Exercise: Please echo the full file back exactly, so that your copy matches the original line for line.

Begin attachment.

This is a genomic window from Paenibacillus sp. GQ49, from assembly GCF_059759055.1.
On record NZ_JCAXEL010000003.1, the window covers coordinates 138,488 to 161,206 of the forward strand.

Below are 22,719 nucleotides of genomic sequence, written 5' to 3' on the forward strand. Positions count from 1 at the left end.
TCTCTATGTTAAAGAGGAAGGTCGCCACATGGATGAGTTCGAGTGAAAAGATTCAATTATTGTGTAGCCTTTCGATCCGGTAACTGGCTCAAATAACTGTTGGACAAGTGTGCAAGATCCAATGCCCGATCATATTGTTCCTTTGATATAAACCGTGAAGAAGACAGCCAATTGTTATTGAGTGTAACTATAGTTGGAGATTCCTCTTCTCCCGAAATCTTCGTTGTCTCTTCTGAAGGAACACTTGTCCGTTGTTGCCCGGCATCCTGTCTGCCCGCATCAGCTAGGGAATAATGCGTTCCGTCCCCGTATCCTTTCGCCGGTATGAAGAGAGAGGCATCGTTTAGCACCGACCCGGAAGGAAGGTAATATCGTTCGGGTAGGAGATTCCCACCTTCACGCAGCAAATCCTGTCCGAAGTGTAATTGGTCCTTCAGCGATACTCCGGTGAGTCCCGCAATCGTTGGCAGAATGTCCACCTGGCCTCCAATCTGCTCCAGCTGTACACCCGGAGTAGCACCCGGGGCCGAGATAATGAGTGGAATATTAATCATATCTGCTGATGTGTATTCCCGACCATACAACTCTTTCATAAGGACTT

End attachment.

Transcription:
This is a genomic window from Paenibacillus sp. GQ49, from assembly GCF_059759055.1.
On record NZ_JCAXEL010000003.1, the window covers coordinates 138,488 to 161,206 of the forward strand.

Below are 22,719 nucleotides of genomic sequence, written 5' to 3' on the forward strand. Positions count from 1 at the left end.
TCTCTATGTTAAAGAGGAAGGTCGCCACATGGATGAGTTCGAGTGAAAAGATTCAATTATTGTGTAGCCTTTCGATCCGGTAACTGGCTCAAATAACTGTTGGACAAGTGTGCAAGATCCAATGCCCGATCATATTGTTCCTTTGATATAAACCGTGAAGAAGACAGCCAATTGTTATTGAGTGTAACTATAGTTGGAGATTCCTCTTCTCCCGAAATCTTCGTTGTCTCTTCTGAAGGAACACTTGTCCGTTGTTGCCCGGCATCCTGTCTGCCCGCATCAGCTAGGGAATAATGCGTTCCGTCCCCGTATCCTTTCGCCGGTATGAAGAGAGAGGCATCGTTTAGCACCGACCCGGAAGGAAGGTAATATCGTTCGGGTAGGAGATTCCCACCTTCACGCAGCAAATCCTGTCCGAAGTGTAATTGGTCCTTCAGCGATACTCCGGTGAGTCCCGCAATCGTTGGCAGAATGTCCACCTGGCCTCCAATCTGCTCCAGCTGTACACCCGGAGTAGCACCCGGGGCCGAGATAATGAGTGGAATATTAATCATATCTGCTGATGTGTATTCCCGACCATACAACTCTTTCATAAGGACTT